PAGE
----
“Why would you pay extra for people to put that monstrosity on such deliciousness?” Dean asks, sounding genuinely worried about Cas’ logic.

“Ugh, Dean, what-” Castiel starts indignantly before a glass of soda is placed in front of him.

“Don’t you two fight like an old married couple?” Anna says.

“This is our first date, actually,” Dean tells her feeling a smile making his way onto his face. He really likes Cas.

“Couldn’t have guessed myself,” Anna smirks, walking away.

Turning to Cas, Dean holds out his hand, sighing. “Truce?”

Cas stares at him for a moment before leaning over the table and kissing him. Dean’s a hundred and ten percent sure his heart is going to combust because, oh my god, he’s kissing Cas. He doesn’t even mind the awkward angle or the fact that he can taste the pineapple Cas has been eating.

Cas pulls away and smiles down at his lap before looking up at Dean. “Truce.”


“Just remember that every time you put pineapple on a pizza an Italian dies.”

“Dean, we are literally naked. Shut up.”

Russ, J. (1983). How to suppress women’s writing. University of Texas Press.

The cover of Russ’s book does an excellent job of summarising its main argument: that women’s writing is deliberately devalued in a range of ways. It’s on the wrong subject matter, it’s the wrong genre, it’s morally objetionable, it’s not proper art. In 1983 Russ wasn’t writing specifically about fan fiction (yet), but fan fiction readers and writers will recognise these tactics employed against them. “She wrote about men banging! And it most definitely isn’t art - it’s derivative and unoriginal!”

One of my favourite moments in the book comes towards the end, when after some self-reflection Russ realises that she and other white women within academia and the feminist movement have been employing exactly the same tactics to devalue Black women’s writing. With recent debates on race in both fandom and Fan Studies, this powerful moment of realisation is worth keeping in mind.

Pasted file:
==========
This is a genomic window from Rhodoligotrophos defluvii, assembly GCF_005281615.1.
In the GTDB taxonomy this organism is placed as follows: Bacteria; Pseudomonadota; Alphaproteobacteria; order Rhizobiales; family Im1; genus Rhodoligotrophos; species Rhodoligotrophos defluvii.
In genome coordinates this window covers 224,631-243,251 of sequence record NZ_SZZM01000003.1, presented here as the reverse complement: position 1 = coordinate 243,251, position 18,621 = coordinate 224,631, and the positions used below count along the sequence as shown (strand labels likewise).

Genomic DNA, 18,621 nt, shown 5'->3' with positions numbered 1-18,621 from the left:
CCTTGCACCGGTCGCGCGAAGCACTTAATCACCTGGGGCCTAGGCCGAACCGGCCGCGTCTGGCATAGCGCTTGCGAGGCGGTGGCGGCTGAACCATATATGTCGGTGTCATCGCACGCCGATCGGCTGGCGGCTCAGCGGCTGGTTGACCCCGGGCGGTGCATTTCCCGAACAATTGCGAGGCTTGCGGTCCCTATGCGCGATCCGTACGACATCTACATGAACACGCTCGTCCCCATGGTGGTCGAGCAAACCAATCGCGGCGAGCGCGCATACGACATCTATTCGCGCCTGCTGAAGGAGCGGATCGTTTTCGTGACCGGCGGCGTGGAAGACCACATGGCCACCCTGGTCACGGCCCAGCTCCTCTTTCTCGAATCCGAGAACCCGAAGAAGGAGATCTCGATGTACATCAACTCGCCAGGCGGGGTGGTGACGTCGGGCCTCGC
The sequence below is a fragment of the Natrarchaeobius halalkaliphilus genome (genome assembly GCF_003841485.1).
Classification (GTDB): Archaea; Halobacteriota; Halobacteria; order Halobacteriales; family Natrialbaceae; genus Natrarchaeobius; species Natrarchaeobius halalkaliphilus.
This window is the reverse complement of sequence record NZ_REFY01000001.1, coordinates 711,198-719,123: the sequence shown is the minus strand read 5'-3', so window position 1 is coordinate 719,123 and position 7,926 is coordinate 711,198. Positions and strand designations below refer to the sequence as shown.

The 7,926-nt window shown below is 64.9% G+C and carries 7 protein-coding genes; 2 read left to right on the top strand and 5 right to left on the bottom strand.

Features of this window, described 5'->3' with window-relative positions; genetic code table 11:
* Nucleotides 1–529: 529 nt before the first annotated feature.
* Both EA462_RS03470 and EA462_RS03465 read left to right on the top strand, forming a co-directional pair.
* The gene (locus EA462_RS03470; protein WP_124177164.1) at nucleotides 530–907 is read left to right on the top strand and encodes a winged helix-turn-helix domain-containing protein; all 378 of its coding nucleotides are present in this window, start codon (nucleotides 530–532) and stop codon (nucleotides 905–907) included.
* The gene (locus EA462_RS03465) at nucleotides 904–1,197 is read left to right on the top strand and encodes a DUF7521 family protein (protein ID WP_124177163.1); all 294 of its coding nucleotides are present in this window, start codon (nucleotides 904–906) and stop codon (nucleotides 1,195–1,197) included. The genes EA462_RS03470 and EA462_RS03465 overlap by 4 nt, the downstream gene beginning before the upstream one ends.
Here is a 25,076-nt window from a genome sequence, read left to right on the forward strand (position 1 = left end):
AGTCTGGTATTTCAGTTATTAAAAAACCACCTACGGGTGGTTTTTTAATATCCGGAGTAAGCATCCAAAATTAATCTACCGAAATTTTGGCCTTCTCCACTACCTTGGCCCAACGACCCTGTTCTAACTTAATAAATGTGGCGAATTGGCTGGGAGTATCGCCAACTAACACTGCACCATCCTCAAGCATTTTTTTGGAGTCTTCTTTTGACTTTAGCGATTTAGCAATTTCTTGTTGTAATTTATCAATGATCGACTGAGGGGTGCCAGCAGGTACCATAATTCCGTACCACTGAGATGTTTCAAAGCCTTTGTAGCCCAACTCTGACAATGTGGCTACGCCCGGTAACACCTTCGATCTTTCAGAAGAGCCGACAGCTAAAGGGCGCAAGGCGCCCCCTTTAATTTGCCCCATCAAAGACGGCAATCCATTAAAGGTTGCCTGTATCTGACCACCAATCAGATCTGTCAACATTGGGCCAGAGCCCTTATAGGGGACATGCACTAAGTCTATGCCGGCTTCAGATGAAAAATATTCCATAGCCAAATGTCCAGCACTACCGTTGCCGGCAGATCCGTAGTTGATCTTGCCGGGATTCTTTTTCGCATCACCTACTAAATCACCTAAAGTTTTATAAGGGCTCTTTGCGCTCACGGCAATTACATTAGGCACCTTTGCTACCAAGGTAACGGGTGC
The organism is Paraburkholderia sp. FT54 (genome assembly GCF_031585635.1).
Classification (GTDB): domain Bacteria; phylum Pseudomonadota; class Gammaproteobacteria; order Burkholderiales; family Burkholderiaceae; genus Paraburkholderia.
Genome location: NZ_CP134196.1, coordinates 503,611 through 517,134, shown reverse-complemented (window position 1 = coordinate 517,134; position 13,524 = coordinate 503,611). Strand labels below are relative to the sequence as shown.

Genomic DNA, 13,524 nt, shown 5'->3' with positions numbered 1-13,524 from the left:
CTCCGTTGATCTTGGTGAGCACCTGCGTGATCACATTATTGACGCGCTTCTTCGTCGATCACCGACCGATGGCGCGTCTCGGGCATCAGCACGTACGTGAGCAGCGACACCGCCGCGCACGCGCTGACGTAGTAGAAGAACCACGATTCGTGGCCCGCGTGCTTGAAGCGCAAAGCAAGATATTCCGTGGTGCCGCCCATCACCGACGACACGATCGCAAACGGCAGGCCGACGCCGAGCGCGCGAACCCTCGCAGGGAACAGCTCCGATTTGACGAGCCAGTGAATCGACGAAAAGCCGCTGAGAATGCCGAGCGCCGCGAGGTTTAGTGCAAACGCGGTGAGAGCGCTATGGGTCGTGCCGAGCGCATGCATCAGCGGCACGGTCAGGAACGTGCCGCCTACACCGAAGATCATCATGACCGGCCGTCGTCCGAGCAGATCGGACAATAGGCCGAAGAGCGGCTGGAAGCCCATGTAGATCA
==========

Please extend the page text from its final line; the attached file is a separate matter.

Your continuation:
Image description:

The cover of How to suppress women’s writing by Joanna Russ, which consists of the following text:

She didn’t write it. But if it’s clear she did the deed… She wrote it but she shouldn’t have. (It’s political, sexual, masculine, feminist.) She wrote it, but look what she wrote about. (The bedroom, the kitchen, her family. Other women!) She wrote it, but she wrote only one of it. (“Jane Eyre. Poor dear, that’s all she ever… “) She wrote it, but she isn’t really an artist, and it isn’t really art. (It’s a thriller, a romance, a children’s book. It’s sci fi!) She wrote it, but she had help. (Robert Browning. Branwell Brontë. Her own “masculine side.”) She wrote it, but she’s an anomaly. (Woolf. With Leonard’s help…) She wrote it BUT

Bossy Boots

Madara & Tobirama
Words: 2,617
A/N: The Kid!Tobirama fic that no one asked for. Here it is anyway! Possible sequel in the works. Betaed by the shameless enabler, @redhothollyberries. Set in IzunaIsAlive!AU because no Izuna = no me.


Days-off are a scarce, sacred thing. Everyone knows better than to disrupt Madara’s routine of sleep, eat, train and read when it’s his day off on the threat of having their head bitten off. Like most things in life, however, Hashirama is the exception.